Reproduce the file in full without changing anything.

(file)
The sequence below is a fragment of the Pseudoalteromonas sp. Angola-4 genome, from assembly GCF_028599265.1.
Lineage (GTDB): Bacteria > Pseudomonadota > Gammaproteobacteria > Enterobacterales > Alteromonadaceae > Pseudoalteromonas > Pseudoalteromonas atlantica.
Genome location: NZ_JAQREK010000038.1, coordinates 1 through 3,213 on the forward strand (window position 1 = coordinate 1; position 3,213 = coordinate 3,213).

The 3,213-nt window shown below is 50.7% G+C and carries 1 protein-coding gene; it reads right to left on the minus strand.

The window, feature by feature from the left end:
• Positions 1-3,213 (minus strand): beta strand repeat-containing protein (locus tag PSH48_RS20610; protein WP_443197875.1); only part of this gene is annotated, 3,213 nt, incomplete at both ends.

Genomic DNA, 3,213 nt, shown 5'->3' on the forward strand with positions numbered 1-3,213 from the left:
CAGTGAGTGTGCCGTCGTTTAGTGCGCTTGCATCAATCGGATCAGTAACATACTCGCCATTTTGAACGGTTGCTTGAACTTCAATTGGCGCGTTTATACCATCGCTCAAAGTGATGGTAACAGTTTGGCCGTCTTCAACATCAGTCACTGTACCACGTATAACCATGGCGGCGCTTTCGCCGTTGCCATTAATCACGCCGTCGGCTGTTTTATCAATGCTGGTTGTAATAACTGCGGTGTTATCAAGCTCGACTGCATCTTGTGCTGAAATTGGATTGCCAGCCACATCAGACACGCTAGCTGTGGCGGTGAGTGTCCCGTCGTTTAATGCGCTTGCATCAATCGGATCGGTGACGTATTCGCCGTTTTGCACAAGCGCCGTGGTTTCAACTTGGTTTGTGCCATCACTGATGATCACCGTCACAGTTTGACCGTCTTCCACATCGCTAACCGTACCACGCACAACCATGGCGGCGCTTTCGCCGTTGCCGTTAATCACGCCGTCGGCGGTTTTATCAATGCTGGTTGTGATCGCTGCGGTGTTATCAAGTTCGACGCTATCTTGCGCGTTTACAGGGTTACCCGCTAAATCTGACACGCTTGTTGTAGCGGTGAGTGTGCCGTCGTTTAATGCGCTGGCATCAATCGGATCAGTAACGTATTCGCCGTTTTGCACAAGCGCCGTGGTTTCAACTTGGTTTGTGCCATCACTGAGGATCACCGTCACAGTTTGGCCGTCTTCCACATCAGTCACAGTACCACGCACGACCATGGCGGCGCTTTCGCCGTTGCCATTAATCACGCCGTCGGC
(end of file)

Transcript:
The sequence below is a fragment of the Pseudoalteromonas sp. Angola-4 genome, from assembly GCF_028599265.1.
Lineage (GTDB): Bacteria > Pseudomonadota > Gammaproteobacteria > Enterobacterales > Alteromonadaceae > Pseudoalteromonas > Pseudoalteromonas atlantica.
Genome location: NZ_JAQREK010000038.1, coordinates 1 through 3,213 on the forward strand (window position 1 = coordinate 1; position 3,213 = coordinate 3,213).

The 3,213-nt window shown below is 50.7% G+C and carries 1 protein-coding gene; it reads right to left on the minus strand.

The window, feature by feature from the left end:
• Positions 1-3,213 (minus strand): beta strand repeat-containing protein (locus tag PSH48_RS20610; protein WP_443197875.1); only part of this gene is annotated, 3,213 nt, incomplete at both ends.

Genomic DNA, 3,213 nt, shown 5'->3' on the forward strand with positions numbered 1-3,213 from the left:
CAGTGAGTGTGCCGTCGTTTAGTGCGCTTGCATCAATCGGATCAGTAACATACTCGCCATTTTGAACGGTTGCTTGAACTTCAATTGGCGCGTTTATACCATCGCTCAAAGTGATGGTAACAGTTTGGCCGTCTTCAACATCAGTCACTGTACCACGTATAACCATGGCGGCGCTTTCGCCGTTGCCATTAATCACGCCGTCGGCTGTTTTATCAATGCTGGTTGTAATAACTGCGGTGTTATCAAGCTCGACTGCATCTTGTGCTGAAATTGGATTGCCAGCCACATCAGACACGCTAGCTGTGGCGGTGAGTGTCCCGTCGTTTAATGCGCTTGCATCAATCGGATCGGTGACGTATTCGCCGTTTTGCACAAGCGCCGTGGTTTCAACTTGGTTTGTGCCATCACTGATGATCACCGTCACAGTTTGACCGTCTTCCACATCGCTAACCGTACCACGCACAACCATGGCGGCGCTTTCGCCGTTGCCGTTAATCACGCCGTCGGCGGTTTTATCAATGCTGGTTGTGATCGCTGCGGTGTTATCAAGTTCGACGCTATCTTGCGCGTTTACAGGGTTACCCGCTAAATCTGACACGCTTGTTGTAGCGGTGAGTGTGCCGTCGTTTAATGCGCTGGCATCAATCGGATCAGTAACGTATTCGCCGTTTTGCACAAGCGCCGTGGTTTCAACTTGGTTTGTGCCATCACTGAGGATCACCGTCACAGTTTGGCCGTCTTCCACATCAGTCACAGTACCACGCACGACCATGGCGGCGCTTTCGCCGTTGCCATTAATCACGCCGTCGGC